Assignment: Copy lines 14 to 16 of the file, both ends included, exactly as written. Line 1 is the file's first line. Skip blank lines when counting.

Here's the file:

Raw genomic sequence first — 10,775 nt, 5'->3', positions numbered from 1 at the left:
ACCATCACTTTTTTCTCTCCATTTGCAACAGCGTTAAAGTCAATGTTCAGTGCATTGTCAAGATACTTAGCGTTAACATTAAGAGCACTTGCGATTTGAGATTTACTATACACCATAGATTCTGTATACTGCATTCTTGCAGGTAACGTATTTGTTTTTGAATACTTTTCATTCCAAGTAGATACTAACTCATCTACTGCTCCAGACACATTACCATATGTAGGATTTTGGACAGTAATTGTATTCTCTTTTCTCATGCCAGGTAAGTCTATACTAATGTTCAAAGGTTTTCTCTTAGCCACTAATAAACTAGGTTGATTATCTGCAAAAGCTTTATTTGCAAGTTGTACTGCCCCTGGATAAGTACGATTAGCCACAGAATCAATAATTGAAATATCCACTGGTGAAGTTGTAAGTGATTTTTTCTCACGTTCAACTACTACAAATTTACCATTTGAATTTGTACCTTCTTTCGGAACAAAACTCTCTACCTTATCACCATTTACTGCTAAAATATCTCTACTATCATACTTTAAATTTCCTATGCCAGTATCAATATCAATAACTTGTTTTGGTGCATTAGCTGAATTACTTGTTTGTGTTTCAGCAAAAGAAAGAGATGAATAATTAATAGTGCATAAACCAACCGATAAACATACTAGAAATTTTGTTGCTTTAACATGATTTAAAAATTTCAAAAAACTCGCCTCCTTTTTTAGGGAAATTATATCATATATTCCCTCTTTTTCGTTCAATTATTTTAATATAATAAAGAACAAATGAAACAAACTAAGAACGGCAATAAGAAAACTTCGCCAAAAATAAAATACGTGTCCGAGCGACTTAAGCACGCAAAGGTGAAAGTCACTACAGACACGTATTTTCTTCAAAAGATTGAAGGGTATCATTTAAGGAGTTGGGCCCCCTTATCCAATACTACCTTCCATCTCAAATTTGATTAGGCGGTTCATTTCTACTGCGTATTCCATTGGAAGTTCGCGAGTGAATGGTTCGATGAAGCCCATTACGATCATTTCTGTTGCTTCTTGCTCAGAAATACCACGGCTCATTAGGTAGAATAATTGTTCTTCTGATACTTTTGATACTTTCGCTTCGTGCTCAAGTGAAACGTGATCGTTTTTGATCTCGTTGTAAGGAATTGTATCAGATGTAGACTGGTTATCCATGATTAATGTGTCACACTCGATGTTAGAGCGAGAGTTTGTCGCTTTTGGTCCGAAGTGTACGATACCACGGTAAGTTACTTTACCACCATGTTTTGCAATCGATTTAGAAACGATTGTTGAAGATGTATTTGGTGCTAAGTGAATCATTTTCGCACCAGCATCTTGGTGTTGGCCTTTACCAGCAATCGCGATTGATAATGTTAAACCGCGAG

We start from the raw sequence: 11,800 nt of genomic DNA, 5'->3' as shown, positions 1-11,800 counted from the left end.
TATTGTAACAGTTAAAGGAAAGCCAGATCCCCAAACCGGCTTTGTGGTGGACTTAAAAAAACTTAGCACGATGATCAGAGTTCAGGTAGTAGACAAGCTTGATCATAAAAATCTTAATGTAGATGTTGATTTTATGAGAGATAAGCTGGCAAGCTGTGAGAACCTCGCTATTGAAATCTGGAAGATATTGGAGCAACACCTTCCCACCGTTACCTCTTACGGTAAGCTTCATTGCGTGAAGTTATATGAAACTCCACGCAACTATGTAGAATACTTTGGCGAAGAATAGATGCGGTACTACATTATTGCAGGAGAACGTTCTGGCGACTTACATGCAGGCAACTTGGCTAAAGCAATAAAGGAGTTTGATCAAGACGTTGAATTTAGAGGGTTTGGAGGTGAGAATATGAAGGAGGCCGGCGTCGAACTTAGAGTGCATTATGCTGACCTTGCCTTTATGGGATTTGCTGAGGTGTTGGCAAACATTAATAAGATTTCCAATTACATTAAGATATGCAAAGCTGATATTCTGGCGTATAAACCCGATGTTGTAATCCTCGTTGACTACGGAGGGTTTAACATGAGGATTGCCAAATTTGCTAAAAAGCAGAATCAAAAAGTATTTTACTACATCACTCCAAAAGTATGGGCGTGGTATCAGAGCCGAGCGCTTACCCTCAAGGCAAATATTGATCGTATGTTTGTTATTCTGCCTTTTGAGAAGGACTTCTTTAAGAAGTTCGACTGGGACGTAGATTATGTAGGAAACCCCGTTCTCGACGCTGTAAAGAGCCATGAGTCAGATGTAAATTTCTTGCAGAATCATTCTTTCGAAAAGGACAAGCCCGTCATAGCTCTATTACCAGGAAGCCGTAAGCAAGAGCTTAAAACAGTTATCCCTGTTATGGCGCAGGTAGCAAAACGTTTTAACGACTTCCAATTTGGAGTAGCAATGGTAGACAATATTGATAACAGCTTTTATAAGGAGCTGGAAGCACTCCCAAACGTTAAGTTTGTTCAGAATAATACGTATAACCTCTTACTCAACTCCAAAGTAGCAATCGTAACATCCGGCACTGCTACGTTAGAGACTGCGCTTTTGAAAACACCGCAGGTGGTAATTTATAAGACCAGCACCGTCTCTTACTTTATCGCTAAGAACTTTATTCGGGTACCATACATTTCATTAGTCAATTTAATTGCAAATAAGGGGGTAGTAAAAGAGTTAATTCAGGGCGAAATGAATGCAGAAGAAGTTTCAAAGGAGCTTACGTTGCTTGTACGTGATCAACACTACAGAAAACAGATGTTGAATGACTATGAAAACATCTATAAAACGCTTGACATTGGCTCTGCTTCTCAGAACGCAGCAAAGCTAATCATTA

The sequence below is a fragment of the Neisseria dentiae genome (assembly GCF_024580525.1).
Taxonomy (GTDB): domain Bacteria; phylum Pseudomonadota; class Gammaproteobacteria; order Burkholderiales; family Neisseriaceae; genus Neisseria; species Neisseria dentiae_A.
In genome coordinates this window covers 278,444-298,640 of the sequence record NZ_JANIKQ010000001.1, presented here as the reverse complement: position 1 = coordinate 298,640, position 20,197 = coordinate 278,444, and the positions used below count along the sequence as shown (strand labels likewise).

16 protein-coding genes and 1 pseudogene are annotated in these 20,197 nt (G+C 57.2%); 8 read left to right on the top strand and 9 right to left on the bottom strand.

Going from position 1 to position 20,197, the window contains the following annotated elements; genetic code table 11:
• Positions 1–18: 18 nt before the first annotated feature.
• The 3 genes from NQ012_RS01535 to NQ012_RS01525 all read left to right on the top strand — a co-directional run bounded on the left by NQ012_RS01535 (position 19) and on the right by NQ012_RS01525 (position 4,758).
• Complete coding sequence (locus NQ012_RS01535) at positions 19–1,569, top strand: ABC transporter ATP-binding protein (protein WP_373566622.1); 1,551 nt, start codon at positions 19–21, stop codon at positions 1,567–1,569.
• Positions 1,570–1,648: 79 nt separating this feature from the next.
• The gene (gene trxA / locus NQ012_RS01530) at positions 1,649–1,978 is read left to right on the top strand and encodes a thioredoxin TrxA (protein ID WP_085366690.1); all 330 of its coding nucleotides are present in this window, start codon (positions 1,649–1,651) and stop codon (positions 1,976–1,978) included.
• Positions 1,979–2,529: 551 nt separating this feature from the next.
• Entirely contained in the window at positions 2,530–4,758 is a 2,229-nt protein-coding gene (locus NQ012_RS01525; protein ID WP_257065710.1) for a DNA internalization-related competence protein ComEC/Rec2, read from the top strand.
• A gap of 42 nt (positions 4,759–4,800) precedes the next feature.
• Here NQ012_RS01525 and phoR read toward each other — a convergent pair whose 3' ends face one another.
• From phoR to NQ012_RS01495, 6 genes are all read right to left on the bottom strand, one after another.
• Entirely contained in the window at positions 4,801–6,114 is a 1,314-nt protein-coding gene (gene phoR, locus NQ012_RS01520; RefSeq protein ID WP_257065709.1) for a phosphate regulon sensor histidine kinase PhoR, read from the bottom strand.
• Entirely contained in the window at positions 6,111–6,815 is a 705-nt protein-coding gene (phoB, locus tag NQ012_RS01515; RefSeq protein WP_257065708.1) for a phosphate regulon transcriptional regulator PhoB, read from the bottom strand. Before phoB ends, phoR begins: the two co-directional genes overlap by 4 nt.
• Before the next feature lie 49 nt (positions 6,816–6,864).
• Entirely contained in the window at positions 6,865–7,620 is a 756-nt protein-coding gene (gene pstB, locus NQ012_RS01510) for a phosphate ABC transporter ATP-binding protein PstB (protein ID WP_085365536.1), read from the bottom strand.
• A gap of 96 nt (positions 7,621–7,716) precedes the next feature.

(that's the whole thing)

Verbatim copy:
• The gene (gene trxA / locus NQ012_RS01530) at positions 1,649–1,978 is read left to right on the top strand and encodes a thioredoxin TrxA (protein ID WP_085366690.1); all 330 of its coding nucleotides are present in this window, start codon (positions 1,649–1,651) and stop codon (positions 1,976–1,978) included.
• Positions 1,979–2,529: 551 nt separating this feature from the next.
• Entirely contained in the window at positions 2,530–4,758 is a 2,229-nt protein-coding gene (locus NQ012_RS01525; protein ID WP_257065710.1) for a DNA internalization-related competence protein ComEC/Rec2, read from the top strand.